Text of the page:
Status Update: It’s Facebook, Not Your Diary

Why social networking is turning us all into narcissists, in more than 140 characters.

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‘Time to get yoga back in my life.’ ‘I need to book another holiday.’ ‘Getting my new car tomorrow.’

Hooked? Didn’t think so. And yet these self-indulgent delights were plastered across my Facebook newsfeed by bright UCL students, smugly assuming they’d capture my interest. Narcissistic at worst, dull at best. If Groucho Marx hadn’t been cremated, he’d be turning in his grave.

It seems our generation has developed such a sense of self-importance that we believe anything that happens to us must be of interest to everyone else. Burnt my toast? Better satiate the appetites of all of those Facebook fiends deliriously wetting themselves as they speculate about my morning routine. #lolwhatamalike.

The careless clatter of a few keys and the click of a mouse are all that’s needed to voice our less-than-humble opinions via Facebook statuses. Unsurprisingly, puffed up know-all undergrads revel in the stuff.

In 2006, the Twitter team cleverly tapped into this obsession. Gone were the superfluous photos and personal details; turns out we only really wanted to throw a few slapdash pronouncements around.

Certainly this has been put to good use; politically minded students have drawn my attention to worthy campaigns such as 38 Degree’s petition to Save the NHS (  On the other hand, I’m too often reading about someone’s dead dog. Heartbreaking, perhaps, for the person involved. But completely irrelevant for me and for his other 567 friends.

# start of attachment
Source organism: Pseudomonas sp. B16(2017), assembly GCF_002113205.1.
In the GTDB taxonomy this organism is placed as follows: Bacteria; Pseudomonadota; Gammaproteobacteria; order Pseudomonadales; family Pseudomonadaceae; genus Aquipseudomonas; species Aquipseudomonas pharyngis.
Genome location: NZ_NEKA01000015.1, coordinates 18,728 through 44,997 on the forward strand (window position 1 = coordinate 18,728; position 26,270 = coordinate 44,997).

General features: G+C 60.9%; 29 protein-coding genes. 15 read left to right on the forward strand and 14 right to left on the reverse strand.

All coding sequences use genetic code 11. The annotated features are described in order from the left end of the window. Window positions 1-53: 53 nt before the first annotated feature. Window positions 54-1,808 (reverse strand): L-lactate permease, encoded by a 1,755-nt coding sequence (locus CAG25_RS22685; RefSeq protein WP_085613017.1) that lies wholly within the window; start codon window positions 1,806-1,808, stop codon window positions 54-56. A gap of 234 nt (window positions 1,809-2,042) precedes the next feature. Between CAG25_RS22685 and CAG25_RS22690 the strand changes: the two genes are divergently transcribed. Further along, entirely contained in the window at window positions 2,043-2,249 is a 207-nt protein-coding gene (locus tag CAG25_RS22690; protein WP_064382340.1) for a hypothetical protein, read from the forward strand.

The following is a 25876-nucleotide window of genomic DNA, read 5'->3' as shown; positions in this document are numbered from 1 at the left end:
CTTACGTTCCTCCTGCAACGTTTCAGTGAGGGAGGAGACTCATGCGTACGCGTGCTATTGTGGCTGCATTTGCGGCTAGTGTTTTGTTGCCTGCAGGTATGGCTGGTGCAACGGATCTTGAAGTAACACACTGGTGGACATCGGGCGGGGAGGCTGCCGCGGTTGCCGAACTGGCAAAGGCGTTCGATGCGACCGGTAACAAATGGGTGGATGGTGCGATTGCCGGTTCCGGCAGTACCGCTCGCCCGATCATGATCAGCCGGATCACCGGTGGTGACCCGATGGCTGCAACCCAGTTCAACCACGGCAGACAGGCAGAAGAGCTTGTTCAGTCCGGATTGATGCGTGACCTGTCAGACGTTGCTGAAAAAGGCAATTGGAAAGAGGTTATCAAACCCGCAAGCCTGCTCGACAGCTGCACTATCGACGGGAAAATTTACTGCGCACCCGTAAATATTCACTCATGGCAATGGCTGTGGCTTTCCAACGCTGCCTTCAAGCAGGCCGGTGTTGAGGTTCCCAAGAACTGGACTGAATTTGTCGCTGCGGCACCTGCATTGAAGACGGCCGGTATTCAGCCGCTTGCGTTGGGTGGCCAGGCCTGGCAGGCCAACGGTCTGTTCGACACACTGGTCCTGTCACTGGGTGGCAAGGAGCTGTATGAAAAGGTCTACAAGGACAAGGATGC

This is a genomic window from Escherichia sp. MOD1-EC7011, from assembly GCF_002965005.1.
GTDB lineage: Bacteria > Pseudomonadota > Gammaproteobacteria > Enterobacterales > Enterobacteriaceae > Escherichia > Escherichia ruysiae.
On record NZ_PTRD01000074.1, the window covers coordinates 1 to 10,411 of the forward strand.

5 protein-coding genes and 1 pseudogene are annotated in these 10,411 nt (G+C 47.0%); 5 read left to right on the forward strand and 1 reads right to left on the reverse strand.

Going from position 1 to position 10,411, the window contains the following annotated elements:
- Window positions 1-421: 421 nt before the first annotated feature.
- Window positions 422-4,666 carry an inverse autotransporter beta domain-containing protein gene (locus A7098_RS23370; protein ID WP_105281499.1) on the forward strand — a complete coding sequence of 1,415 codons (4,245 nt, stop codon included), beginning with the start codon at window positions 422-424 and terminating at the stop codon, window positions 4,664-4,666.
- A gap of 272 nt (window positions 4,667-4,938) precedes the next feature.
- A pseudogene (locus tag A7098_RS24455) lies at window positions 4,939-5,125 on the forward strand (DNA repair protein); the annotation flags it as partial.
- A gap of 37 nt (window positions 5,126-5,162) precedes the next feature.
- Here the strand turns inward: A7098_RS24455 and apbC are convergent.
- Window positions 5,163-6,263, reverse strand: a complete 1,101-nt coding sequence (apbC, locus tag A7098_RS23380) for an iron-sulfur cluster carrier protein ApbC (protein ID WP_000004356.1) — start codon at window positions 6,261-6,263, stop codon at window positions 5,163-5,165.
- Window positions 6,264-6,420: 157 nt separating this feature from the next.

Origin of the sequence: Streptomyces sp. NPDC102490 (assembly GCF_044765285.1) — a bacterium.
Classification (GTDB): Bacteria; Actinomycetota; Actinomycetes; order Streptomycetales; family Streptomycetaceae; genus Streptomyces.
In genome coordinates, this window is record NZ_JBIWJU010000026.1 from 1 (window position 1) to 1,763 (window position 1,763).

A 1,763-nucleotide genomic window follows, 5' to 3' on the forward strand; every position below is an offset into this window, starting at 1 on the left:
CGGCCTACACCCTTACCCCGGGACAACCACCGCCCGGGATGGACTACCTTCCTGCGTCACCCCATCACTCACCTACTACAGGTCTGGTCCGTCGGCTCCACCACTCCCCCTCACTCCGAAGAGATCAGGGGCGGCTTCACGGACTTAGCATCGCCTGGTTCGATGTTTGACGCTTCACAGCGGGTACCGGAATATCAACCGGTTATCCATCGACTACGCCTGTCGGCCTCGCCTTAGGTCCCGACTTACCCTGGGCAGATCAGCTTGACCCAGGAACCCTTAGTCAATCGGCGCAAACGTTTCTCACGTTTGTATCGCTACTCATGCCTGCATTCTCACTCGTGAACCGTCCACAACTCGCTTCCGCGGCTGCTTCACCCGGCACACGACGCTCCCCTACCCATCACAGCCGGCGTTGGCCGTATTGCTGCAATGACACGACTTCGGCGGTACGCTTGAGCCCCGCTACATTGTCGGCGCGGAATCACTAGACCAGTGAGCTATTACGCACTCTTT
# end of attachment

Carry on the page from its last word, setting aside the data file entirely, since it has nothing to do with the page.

‘Keeping it to yourself’ is obviously contradictory to social media. But why can’t bright students distinguish between the two categories themselves? From declarations of love (I assume, given the frequency of these, that I’m not missing out on a huge Facebook wide orgie and that they do only address one person) to catty remarks thrown cowardly about behind the protection of a screen. And ‘Some People’. Well isn’t she a vile character?

Moving between mediums is social media’s forté and this self-obsession glides seamlessly from words to images. There is apparently no embarrassment in uploading 147 photos of yourself on your way out to Moonies, from obscure angles to present your face at its most glorious for everyone to applaud. If there was any blushing involved, the almighty vacuum of instagram quickly saw to that one.

But this sort of vanity is dripping in dependency and insecurity. 3 ‘likes’ to your photo says pitifully ugly; 67 sends you viral. And Facebook’s seductive command ‘Write a comment…’ encourages all sorts. ‘Oh, Jennifer-May, must you always look so divine?’

Code for: ‘I hate being your fat friend but make sure you like my latest profile pic’.

There ought to be templates by now.

Maybe there is nothing wrong with some harmless hyperbole. After all, if Jenny feels like she can walk on water who’s complaining? But the superficiality cannot go unnoticed and the hurt from receiving few comments must outweigh any elation. Jennifer-May must after all recognise she’s no Venus, even with her arm popped out of joint.

It’s true that social media has made communication easier and connects more people. Rightly or wrongly, I am probably in touch with more people than I would be without it. But more than making us self-aware, it has made us self-obsessed. A discussion perhaps, that might need more than 140 characters.